But you don’t have to report all your income, right?

Don’t get paid under the table. Just don’t. I mean, if your cousin needs a logo design and you really like her and she gives you a six-pack because she’s broke but really grateful, okay. (Don’t tell the IRS I said that was okay. Re-read that part above about how I’m not a lawyer.) I’m not saying that your mother should fill out a 1099 when you design the family holiday newsletter. I am saying that if you quote a client a $2000 job and they offer you $1500 in cash instead, maybe don’t do that. I haven’t been audited and I have no plans to, but I assume it’s not fun. If you want to be serious about freelancing, just get used to the paperwork, and it’ll get a little easier every time. Insist on accountability.

What else?

Find an accountant. Someone with experience with freelancers, who doesn’t mind answering your panicky questions, who can handle your taxes and make sure everything’s okay. I have an accountant that I pay a few hundred dollars every April who answers my emails within the hour and has been absolutely integral to my career. I’m convinced that his knowledge of deductions and what I can and can’t claim has saved me money over the years. Just find an accountant and let yourself outsource something.

Lots of freelancers choose to file an LLC. I haven’t discussed it here because most of what I’ve focused on is working with companies, not taking on individual clients. If you’re always finding yourself working for others, you may not find it to be all that advantageous.  If you’ve got assets to protect and are taking on clients of your own (rather than working through an agency), or routinely hiring other designers, it’s likely a good idea.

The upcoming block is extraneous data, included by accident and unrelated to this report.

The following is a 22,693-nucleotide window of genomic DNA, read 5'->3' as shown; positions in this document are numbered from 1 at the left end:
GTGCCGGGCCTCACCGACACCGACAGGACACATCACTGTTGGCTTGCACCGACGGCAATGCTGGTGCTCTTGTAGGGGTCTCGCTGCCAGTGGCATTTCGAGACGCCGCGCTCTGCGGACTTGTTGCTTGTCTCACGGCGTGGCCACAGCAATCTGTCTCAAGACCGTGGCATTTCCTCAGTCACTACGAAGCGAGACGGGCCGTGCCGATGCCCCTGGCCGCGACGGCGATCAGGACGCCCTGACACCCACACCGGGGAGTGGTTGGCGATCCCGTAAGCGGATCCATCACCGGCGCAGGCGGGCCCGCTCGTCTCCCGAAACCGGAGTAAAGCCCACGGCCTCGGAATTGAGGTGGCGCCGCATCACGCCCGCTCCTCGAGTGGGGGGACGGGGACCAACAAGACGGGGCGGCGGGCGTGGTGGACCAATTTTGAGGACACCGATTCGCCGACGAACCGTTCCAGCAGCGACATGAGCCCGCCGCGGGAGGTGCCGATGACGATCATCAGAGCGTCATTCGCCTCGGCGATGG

Some people have a huge preference for on- or off-site work. I like both. There’s something to be said for working cross-legged without real pants, but there’s also beauty in setting an alarm and leaving the house in the morning. Figure out a system that works for you. If you’re working off-site, realize it’s okay to walk away from the computer for an hour and get yourself a real meal and see the outside world. Email will wait.

Cut a demo reel you care about. Don’t make it too long. Create a portfolio that’s easy to update. There is no excuse in 2014 to have an unattractive portfolio. If you’re not a strong coder or web designer, use a service like Squarespace or Cargo. Keep your projects on Vimeo, too. You don’t have to spam every social media channel, but there’s no harm in letting folks know you’ve finished a new project.

And finally: I know I mentioned it before, but keep in touch with people. I sat in an office a few months ago with people I hadn’t worked with before, at a company that needed to hire a video editor for a project on a quick turnaround. Their regular go-to freelancers were all booked, so we started rattling off names of good editors we had worked with in the past. We were all surprised at both how many colleagues we had in common as well as how many names we didn’t recognize.

The way you can be that person someone else thinks of when they need an extra set of hands is to show up and do good work. Have just enough of an ego to know how to defend your work and not much more. Fight the battles that matter and let yourself compromise on the battles that matter less. Call colleagues you haven’t seen in a few months and ask them where they’re working and see if you can take them out for a drink after work. If you finish a job and someone asks you to keep in touch with them about your availability, they probably mean that and you should do it. If a gig comes up that isn’t for you, think of who you know that might be a good fit and recommend them. Be awesome and people will remember it.

Side note: Fellow freelancers, I would love to hear your stories and input on any of the above. One person’s experience is far from gospel. Agree, disagree? Let me know in the comments, shoot me an email (rizzo . jen @gmail.com), or give me a shout on Twitter @jrizzo